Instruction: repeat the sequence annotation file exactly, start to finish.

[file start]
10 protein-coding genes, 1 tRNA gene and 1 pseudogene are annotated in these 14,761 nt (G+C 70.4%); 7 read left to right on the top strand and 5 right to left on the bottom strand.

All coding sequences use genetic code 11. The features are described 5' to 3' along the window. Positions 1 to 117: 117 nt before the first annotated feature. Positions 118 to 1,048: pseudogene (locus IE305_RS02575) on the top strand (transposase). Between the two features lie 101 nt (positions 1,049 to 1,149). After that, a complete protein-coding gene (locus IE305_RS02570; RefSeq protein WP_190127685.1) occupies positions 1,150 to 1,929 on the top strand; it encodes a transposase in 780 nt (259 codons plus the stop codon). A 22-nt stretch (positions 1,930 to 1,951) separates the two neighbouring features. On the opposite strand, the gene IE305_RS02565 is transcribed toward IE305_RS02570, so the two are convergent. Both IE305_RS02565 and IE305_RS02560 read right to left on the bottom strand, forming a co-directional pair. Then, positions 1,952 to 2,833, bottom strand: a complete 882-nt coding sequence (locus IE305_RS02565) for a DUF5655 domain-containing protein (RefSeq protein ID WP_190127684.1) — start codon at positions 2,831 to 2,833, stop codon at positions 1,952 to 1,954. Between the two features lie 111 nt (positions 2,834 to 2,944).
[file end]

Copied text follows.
10 protein-coding genes, 1 tRNA gene and 1 pseudogene are annotated in these 14,761 nt (G+C 70.4%); 7 read left to right on the top strand and 5 right to left on the bottom strand.

All coding sequences use genetic code 11. The features are described 5' to 3' along the window. Positions 1 to 117: 117 nt before the first annotated feature. Positions 118 to 1,048: pseudogene (locus IE305_RS02575) on the top strand (transposase). Between the two features lie 101 nt (positions 1,049 to 1,149). After that, a complete protein-coding gene (locus IE305_RS02570; RefSeq protein WP_190127685.1) occupies positions 1,150 to 1,929 on the top strand; it encodes a transposase in 780 nt (259 codons plus the stop codon). A 22-nt stretch (positions 1,930 to 1,951) separates the two neighbouring features. On the opposite strand, the gene IE305_RS02565 is transcribed toward IE305_RS02570, so the two are convergent. Both IE305_RS02565 and IE305_RS02560 read right to left on the bottom strand, forming a co-directional pair. Then, positions 1,952 to 2,833, bottom strand: a complete 882-nt coding sequence (locus IE305_RS02565) for a DUF5655 domain-containing protein (RefSeq protein ID WP_190127684.1) — start codon at positions 2,831 to 2,833, stop codon at positions 1,952 to 1,954. Between the two features lie 111 nt (positions 2,834 to 2,944).